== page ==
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Women in Design: Aarati Akkapeddi

Aarati Akkapeddi is a first-generation Indian-American, cross-disciplinary artist, educator, and programmer interested in the poetics and politics of datasets.

Jamie: Would you like to introduce yourself?
Aarati: I’m currently based in New York, and I am an artist, a programmer, and an educator. I have a design background but I actually work more as an artist and web developer. I teach coding within a creative context.

Jamie: How did you get your start in design and coding?
Aarati: In my undergraduate degree I studied industrial design, although I don’t work in that now. I took a coding class as part of that program really loved it, so I ended up slowly gearing more towards taking more coding classes after I graduated. I ending up working in the tech industry for a while, but then came back to design. Particularly in academia like teaching and getting another degree because I was more interested in coding used as a creative tool versus development in the tech industry. So yeah, I started in design, veered off into coding and tech, and then found my way back to design.

Jamie: As a woman what was your experience in the tech field?
Aarati: That’s a good question. I had a unique experience because one of my more memorable jobs was working as a full-time web developer at a startup that sold woman’s products and had an almost entirely woman team. But it was interesting to learn from that is that the problem of sexism in the tech industry goes beyond having a more diverse team. Even though our team was diverse there were still so many issues like our female team members getting lower pay or communication that was not safe for everyone. It showed that diversity is an issue that goes beyond numbers or the demographics of your team.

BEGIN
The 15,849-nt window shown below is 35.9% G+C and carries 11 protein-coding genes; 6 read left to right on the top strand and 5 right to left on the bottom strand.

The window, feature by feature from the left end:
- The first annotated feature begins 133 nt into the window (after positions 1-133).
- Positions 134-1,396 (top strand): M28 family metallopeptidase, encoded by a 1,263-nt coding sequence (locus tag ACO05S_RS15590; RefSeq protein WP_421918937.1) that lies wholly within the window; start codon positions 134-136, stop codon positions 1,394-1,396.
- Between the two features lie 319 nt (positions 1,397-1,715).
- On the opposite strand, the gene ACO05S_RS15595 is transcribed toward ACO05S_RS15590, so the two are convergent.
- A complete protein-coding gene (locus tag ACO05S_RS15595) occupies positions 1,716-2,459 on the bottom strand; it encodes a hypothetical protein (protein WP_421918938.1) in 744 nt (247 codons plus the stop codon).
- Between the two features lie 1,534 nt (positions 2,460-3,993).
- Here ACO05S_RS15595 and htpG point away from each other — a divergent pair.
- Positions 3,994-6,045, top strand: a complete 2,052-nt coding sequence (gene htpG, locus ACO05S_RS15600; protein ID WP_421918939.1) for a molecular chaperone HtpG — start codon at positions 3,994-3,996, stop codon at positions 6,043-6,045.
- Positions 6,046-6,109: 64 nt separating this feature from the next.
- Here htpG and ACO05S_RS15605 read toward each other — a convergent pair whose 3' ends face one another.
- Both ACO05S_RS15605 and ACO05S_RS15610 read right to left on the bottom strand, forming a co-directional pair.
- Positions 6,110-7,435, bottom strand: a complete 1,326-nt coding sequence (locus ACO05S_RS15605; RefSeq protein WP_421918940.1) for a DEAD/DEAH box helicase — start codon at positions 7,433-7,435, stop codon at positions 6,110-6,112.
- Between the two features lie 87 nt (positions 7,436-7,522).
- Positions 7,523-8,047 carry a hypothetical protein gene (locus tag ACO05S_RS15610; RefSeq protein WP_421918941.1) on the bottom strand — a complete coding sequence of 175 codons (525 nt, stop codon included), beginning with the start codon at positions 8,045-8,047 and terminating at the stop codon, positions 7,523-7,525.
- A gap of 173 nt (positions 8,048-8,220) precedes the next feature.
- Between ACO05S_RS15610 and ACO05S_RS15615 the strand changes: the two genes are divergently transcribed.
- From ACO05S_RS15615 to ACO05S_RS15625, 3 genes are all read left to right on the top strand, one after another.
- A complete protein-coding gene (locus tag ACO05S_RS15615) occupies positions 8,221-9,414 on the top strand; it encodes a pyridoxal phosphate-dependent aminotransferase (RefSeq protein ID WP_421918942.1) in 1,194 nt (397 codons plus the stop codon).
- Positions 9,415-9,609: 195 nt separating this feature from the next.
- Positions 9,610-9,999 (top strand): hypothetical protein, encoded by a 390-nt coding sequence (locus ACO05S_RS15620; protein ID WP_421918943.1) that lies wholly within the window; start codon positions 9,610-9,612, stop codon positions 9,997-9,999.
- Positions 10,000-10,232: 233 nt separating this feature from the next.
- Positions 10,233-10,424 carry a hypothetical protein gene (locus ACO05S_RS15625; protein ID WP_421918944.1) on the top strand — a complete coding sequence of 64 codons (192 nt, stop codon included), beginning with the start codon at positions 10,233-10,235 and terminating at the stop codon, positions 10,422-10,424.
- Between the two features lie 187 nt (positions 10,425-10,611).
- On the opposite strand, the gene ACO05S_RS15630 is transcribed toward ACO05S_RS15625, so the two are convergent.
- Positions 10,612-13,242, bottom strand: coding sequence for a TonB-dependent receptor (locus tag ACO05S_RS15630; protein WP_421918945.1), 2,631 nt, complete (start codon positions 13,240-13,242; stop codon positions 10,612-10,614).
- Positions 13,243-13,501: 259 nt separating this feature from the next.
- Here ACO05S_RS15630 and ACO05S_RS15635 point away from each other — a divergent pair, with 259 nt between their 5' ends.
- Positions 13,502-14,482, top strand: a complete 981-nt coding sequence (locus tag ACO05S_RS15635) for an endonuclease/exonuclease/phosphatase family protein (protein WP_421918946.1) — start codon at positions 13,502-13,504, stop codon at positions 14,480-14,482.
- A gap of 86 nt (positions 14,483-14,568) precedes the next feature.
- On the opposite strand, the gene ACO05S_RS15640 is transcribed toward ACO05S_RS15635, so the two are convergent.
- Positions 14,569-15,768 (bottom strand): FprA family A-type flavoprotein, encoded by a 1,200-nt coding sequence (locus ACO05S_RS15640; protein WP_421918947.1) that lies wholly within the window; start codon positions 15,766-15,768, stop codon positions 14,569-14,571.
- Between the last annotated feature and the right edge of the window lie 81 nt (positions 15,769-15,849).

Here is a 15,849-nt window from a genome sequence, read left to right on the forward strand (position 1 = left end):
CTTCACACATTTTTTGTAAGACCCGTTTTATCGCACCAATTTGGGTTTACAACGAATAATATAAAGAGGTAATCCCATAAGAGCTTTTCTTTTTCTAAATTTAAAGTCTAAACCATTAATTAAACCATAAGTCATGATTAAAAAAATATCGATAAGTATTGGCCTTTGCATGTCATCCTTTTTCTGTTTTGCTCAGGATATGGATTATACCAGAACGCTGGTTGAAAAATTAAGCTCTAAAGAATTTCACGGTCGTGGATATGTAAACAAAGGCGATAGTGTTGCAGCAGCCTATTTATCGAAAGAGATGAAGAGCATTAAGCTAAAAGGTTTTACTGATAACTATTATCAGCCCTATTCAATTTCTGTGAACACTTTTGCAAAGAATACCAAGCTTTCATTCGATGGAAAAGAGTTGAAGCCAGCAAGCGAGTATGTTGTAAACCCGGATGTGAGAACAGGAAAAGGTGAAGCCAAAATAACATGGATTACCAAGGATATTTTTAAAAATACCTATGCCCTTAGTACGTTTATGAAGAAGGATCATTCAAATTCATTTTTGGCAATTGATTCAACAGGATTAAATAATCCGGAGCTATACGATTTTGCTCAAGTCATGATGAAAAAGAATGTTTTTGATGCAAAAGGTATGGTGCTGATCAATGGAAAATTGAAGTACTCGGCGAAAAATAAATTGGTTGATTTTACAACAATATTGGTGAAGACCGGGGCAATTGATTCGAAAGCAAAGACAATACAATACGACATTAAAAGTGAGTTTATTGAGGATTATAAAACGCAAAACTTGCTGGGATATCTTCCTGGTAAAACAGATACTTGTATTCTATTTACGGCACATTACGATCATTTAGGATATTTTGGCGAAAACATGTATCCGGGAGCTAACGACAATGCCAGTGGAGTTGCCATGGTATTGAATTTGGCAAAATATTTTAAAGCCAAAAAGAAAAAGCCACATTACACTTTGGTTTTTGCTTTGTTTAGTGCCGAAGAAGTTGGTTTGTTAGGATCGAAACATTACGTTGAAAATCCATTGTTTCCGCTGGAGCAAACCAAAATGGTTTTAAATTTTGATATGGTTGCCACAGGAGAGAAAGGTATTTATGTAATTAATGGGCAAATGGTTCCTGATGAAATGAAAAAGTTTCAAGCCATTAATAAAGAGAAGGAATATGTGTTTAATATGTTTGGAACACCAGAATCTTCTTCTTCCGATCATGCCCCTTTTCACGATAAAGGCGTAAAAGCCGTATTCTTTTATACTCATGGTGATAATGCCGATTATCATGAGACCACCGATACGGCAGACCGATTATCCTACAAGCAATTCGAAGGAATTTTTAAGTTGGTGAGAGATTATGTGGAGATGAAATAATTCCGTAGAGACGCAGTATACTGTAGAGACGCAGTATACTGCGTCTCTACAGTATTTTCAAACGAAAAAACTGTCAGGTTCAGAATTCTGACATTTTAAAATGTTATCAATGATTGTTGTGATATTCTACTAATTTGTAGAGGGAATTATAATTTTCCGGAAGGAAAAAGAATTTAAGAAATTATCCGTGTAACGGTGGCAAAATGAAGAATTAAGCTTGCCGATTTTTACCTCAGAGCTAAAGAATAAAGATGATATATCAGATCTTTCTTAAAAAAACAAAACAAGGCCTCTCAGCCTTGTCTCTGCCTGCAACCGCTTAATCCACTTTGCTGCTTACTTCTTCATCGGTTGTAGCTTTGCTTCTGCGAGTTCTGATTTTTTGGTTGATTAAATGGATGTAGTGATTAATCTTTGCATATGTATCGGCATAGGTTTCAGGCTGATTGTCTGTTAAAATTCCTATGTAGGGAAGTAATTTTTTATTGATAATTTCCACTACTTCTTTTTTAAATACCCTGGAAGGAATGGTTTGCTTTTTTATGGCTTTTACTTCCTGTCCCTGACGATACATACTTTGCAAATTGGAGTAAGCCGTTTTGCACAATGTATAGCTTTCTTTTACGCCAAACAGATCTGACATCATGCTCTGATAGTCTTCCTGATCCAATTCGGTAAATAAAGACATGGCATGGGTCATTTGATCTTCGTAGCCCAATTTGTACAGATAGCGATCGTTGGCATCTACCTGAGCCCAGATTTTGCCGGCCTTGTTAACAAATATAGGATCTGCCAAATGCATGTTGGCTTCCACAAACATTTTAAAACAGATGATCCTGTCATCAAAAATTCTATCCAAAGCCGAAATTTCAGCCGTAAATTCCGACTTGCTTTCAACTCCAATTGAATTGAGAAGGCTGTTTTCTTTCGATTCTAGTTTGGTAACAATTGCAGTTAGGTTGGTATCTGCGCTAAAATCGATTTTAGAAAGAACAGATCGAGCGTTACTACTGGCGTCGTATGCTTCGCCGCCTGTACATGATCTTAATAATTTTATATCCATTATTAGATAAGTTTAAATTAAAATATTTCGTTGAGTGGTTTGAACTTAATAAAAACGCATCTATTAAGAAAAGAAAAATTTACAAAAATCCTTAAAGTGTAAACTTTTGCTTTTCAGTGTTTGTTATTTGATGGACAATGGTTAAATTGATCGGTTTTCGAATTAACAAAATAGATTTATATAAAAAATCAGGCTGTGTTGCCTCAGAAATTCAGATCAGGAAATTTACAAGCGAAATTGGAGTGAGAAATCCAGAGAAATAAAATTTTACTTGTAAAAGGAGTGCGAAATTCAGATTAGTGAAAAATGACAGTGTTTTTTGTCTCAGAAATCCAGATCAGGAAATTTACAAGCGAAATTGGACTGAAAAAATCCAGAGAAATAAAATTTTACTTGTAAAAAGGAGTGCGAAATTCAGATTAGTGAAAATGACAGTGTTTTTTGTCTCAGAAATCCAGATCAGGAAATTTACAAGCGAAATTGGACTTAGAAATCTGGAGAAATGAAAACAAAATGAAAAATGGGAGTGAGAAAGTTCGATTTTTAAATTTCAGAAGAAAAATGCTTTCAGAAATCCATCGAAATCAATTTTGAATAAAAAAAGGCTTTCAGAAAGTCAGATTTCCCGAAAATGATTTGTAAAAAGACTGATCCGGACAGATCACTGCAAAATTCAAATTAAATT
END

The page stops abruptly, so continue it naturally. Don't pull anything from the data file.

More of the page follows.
Jamie: For a young woman interested in industries like design or tech, do you have any advice for them?
Aarati: I think this kind of is advice can be taken for anyone: Finding a support network, whether that’s friends or colleagues, or in my case people I met in my undergraduate degree even though it’s not what I ended up doing. I still keep in touch with people I went to school with and am supported by them. For example with the job I mentioned, I felt like I had people I could talk through these issues with and come to the conclusion that I needed to leave so I think just having some kind of support system is helpful.

Jamie: That’s great. Can you tell me a little bit about your journey through design and tech- How has your work and design process changed throughout the years?
Aarati: That is a good question as well. I think design is unique because I feel like it can apply to a lot of different fields. Even though I don’t do traditional industrial design, the basic principles that I learned like user testing or research methodologies definitely still apply to my practice as a web developer and artist. I think having a design background is really helpful for creative research and thinking through your process. I think it is a strength of starting in design as opposed to a traditional computer science background, is being able to bring a lens of criticality that’s really important matter what field you’re in.

Jamie: Are there any projects that you’re currently working on right now or that you’ve worked on in the past that you would like to talk about?


Aarati: My most recent work is Ancestral Apparitions where I use machine learning on family photographs. I was interested in the consistencies in poses and compositions found in family photos. I enjoy working with my family photographs and machine learning- I feel like this is a research thread that I’m going to continue to follow. There’s just something uncanny about working with machine-generated images and it is interesting to think about what it means to work with a family archive using those tools.

Jamie: Any last thoughts for your readers?
Aarati: I don’t know how relevant it is to readers but I couldn’t talk much about teaching and I feel like teaching has also really inspired me as an artist. I am appreciative of my students and love seeing their work, I feel like it definitely feeds into my own art practice too.

Aarati Akkapeddi is a first-generation Indian-American, cross-disciplinary artist, educator, and programmer interested in the poetics and politics of datasets.

Visit her site at https://aarati.me/

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